European Union headquarters

As Canadian securities regulators adopt rule changes to facilitate a shorter settlement cycle next year, the U.S. fund industry is calling on European regulators to follow along sooner rather than later.

The Canadian Securities Administrators (CSA) finalized changes to their trading rules to accommodate the planned shift to T+1 (trade day plus one) settlement for the Canadian equity markets and long-term debt trades next spring.

Following a public comment period on the proposed changes, the CSA noted that it has pushed back the institutional trade-matching deadline — which was originally proposed for 9 p.m. (Eastern time) on the day that a trade takes place — to 3:59 a.m. (ET) on the day following the trade.

The revised deadline reflects feedback received from the industry in both comment letters and other consultations, the CSA noted.

“We agree with the comments that it would be sensible to provide the longest possible timeframe to accommodate settlement processing cycles,” the CSA said in its notice.

The rule changes will take effect on May 27, 2024, when the move to T+1 takes place in Canada.

“This timing was chosen to align with the move to T+1 and associated regulatory rule changes in the U.S.,” the CSA said — although Canadian markets will make the move a day earlier than the U.S., where May 27 is a statutory holiday.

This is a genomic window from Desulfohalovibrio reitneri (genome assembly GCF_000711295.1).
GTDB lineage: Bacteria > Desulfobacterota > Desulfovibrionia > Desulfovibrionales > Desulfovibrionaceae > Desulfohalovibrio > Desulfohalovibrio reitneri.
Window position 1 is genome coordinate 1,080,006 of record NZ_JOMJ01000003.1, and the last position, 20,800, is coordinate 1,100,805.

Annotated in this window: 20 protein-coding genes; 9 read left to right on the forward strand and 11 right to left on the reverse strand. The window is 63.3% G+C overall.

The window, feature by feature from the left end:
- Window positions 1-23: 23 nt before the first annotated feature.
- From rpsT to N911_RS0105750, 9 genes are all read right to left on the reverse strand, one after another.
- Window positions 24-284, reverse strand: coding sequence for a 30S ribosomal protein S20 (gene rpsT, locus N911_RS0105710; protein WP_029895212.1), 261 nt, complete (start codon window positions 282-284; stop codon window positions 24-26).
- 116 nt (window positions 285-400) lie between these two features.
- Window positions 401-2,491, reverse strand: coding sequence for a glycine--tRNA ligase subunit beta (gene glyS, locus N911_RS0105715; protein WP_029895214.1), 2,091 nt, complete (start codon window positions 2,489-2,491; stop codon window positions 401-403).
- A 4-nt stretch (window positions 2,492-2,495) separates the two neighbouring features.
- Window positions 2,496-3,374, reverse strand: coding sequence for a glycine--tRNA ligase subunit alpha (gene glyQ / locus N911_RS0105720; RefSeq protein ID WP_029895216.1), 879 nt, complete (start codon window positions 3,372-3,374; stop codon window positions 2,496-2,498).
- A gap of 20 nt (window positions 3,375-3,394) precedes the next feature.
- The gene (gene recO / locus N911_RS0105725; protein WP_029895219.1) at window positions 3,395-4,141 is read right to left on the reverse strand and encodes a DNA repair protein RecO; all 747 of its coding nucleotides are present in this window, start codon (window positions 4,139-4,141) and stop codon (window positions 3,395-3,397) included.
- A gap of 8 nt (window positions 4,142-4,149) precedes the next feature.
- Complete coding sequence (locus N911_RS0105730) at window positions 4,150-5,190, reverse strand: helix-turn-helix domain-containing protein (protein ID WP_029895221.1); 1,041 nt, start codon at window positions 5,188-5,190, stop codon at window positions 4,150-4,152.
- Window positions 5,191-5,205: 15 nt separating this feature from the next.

Separately, the Investment Company Institute (ICI), a U.S. fund industry trade group, called on European regulators to pursue their own move to T+1 trade settlement.

In a letter to the European Securities Market Authority (ESMA), which has consulted on shortening the settlement cycle in Europe, the head of ICI Global called on Europe to commit to moving to T+1 in early 2024, with a view to actually making the move within 24 to 30 months.

“Acting expeditiously will help minimize the duration of misalignment with the North American markets,” wrote Michael Pedroni of ICI Global, adding that ESMA should coordinate with other jurisdictions, including the U.K. and Switzerland, “to facilitate a globally aligned move to T+1.”

“We urge the [European Union] not to pursue moving to T+0 settlement at this time, as this represents a substantially more complex undertaking than moving to T+1, would misalign settlement cycles worldwide, and would reduce the efficiency of EU capital markets,” Pedroni added.

Instead, adopting a plan to shift to T+1 alongside the U.S. and Canadian markets “will incentivize market participants to modernize their processes through greater use of technology, automation, and standardization. The end result will be increased efficiency and cost-effectiveness and will better serve investors,” he said.